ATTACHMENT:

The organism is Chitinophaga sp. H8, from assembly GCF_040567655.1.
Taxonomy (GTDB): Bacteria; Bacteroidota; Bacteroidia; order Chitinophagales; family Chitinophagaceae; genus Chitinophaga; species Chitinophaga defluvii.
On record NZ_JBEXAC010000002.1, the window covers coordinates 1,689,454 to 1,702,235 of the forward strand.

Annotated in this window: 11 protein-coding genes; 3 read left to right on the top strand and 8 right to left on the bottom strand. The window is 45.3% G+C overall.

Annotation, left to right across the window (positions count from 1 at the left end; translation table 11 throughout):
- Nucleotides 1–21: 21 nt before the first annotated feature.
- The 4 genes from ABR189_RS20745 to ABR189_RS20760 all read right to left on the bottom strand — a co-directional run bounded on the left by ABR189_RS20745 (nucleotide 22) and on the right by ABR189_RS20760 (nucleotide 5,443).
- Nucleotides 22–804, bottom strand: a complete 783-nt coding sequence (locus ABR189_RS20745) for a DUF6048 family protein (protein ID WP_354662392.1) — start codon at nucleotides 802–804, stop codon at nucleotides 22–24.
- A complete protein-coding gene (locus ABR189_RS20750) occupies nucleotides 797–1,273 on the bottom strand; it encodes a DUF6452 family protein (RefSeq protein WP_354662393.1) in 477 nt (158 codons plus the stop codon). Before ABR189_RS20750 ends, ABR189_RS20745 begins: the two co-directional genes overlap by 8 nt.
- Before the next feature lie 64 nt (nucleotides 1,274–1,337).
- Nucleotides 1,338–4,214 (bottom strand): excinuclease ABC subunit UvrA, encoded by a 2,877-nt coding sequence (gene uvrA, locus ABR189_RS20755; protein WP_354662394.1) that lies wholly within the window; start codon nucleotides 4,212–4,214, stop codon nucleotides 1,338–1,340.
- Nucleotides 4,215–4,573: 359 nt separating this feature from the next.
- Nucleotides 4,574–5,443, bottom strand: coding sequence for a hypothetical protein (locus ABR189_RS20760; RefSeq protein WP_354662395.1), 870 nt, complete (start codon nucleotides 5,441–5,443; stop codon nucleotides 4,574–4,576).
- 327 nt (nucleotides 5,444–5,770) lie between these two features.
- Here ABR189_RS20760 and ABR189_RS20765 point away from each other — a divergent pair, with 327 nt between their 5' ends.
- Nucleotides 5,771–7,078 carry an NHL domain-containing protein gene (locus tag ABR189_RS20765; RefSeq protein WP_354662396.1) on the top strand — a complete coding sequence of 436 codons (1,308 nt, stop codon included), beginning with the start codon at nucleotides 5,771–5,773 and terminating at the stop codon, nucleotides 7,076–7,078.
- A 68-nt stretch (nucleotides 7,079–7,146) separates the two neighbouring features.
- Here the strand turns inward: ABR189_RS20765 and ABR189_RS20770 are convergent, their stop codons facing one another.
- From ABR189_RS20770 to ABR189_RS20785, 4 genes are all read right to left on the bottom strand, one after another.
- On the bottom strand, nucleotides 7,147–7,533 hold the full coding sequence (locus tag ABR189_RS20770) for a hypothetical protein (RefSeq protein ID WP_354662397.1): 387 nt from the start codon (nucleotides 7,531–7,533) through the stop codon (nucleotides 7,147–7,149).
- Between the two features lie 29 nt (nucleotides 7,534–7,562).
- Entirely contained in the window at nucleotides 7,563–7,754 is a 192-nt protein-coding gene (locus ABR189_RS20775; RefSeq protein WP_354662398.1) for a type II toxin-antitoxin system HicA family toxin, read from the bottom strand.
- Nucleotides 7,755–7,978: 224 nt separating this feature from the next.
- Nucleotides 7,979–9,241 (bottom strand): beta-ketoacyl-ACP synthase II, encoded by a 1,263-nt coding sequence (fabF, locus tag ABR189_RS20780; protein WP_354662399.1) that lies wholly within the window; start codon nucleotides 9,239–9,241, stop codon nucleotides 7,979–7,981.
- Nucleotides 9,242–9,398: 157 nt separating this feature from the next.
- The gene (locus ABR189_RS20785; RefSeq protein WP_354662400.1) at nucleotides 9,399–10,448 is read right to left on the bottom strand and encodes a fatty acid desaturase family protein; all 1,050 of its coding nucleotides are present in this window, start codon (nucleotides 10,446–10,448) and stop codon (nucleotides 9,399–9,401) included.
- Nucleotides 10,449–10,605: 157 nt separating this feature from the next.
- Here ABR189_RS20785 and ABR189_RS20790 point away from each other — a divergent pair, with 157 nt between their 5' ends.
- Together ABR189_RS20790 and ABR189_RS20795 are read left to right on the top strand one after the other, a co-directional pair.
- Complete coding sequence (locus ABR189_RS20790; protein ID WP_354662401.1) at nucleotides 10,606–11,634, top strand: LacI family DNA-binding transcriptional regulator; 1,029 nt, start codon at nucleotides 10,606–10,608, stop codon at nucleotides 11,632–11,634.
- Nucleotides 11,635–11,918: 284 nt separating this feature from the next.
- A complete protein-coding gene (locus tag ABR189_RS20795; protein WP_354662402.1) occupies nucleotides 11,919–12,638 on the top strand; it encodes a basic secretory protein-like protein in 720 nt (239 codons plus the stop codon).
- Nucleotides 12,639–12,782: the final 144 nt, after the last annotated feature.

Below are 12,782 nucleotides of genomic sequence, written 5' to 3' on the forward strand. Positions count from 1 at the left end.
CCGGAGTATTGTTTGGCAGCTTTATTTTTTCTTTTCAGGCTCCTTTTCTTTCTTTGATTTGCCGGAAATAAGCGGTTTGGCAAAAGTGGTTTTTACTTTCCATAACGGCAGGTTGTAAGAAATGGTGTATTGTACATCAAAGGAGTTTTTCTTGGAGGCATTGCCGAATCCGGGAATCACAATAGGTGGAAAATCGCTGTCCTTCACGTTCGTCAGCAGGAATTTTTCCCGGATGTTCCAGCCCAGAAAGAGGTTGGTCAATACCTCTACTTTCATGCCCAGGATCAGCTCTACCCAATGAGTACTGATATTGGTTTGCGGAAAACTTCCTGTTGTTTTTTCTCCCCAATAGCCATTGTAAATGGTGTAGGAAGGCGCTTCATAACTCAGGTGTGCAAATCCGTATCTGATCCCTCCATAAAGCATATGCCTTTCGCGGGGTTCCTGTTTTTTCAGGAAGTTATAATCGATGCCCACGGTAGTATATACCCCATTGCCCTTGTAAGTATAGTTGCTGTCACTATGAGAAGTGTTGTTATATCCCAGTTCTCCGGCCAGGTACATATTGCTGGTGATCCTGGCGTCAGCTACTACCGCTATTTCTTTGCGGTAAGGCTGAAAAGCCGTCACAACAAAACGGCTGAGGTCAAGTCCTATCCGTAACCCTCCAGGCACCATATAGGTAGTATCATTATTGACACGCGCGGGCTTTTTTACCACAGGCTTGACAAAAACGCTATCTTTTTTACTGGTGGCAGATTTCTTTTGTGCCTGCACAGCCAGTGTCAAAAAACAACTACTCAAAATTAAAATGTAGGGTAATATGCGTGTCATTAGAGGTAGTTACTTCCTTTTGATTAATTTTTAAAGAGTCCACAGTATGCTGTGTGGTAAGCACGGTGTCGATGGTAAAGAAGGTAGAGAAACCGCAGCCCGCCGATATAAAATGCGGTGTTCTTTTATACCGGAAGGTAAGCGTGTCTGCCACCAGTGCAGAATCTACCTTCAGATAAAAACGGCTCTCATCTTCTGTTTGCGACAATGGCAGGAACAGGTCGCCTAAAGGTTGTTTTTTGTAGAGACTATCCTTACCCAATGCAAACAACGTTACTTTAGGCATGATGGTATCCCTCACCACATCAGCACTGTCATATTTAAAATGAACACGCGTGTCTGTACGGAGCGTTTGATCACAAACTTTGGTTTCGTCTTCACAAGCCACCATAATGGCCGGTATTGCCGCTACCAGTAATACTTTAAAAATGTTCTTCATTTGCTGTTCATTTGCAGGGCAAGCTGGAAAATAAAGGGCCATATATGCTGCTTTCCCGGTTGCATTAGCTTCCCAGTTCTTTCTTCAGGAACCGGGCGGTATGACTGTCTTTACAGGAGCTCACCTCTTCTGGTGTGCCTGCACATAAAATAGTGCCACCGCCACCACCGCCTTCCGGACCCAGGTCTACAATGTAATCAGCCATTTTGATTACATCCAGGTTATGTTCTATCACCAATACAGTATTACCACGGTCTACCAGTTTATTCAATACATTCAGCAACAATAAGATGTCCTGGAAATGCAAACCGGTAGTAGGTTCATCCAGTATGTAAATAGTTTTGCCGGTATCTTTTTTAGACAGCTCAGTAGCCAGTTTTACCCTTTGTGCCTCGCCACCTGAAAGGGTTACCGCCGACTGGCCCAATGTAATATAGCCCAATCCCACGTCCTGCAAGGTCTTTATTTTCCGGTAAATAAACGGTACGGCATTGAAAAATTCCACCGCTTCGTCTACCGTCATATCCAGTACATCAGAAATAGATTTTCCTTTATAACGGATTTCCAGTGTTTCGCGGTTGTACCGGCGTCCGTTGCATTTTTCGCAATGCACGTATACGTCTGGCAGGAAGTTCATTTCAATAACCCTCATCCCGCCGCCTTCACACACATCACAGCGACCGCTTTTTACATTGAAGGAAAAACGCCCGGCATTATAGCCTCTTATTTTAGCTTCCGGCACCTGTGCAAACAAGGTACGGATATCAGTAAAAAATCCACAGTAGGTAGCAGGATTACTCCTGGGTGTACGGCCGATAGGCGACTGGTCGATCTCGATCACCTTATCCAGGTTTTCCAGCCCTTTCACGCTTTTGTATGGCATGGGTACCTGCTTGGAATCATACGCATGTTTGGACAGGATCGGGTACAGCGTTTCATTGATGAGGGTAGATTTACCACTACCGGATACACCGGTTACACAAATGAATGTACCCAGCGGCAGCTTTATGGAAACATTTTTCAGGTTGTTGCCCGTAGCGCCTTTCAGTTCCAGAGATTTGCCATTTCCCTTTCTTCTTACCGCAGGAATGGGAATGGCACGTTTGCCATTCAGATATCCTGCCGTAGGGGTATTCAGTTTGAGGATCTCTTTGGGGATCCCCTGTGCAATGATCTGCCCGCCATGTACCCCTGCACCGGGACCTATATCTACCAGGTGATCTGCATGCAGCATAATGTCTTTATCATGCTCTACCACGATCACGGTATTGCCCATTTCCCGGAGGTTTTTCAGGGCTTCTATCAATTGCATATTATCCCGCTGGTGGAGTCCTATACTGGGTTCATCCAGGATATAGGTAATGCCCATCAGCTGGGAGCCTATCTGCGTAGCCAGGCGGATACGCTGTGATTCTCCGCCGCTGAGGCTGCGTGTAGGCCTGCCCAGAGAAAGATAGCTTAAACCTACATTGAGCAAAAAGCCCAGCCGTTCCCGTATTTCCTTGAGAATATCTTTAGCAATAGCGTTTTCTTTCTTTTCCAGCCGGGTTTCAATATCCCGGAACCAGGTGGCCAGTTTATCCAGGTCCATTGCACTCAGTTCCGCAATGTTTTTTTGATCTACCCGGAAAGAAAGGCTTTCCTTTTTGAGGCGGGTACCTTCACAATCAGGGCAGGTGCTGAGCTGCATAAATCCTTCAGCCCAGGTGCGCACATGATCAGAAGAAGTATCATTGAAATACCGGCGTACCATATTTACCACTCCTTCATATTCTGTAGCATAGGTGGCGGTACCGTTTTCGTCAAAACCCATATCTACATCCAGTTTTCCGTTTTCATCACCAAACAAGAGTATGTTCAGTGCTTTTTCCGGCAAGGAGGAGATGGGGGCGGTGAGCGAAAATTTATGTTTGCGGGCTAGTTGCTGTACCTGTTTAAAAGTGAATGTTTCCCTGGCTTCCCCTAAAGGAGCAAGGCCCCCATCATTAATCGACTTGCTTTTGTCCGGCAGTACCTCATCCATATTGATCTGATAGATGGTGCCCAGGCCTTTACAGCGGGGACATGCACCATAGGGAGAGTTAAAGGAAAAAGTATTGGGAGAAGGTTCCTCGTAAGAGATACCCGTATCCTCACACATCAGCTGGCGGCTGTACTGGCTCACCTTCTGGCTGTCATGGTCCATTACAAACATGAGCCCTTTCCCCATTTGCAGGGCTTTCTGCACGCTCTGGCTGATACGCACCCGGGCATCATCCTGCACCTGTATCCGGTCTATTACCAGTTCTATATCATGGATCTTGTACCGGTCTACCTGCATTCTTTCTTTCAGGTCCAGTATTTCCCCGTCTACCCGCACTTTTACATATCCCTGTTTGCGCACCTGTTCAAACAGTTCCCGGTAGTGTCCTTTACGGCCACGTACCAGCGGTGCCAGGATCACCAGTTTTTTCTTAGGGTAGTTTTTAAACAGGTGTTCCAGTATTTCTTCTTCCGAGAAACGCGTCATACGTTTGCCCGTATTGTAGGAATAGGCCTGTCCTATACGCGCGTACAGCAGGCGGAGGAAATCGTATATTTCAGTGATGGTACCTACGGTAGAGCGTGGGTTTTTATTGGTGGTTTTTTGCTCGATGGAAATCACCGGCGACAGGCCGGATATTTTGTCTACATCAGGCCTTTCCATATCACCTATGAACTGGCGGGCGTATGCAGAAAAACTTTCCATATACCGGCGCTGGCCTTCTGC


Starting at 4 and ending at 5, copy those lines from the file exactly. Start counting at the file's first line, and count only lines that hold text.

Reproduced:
Annotated in this window: 11 protein-coding genes; 3 read left to right on the top strand and 8 right to left on the bottom strand. The window is 45.3% G+C overall.

Annotation, left to right across the window (positions count from 1 at the left end; translation table 11 throughout):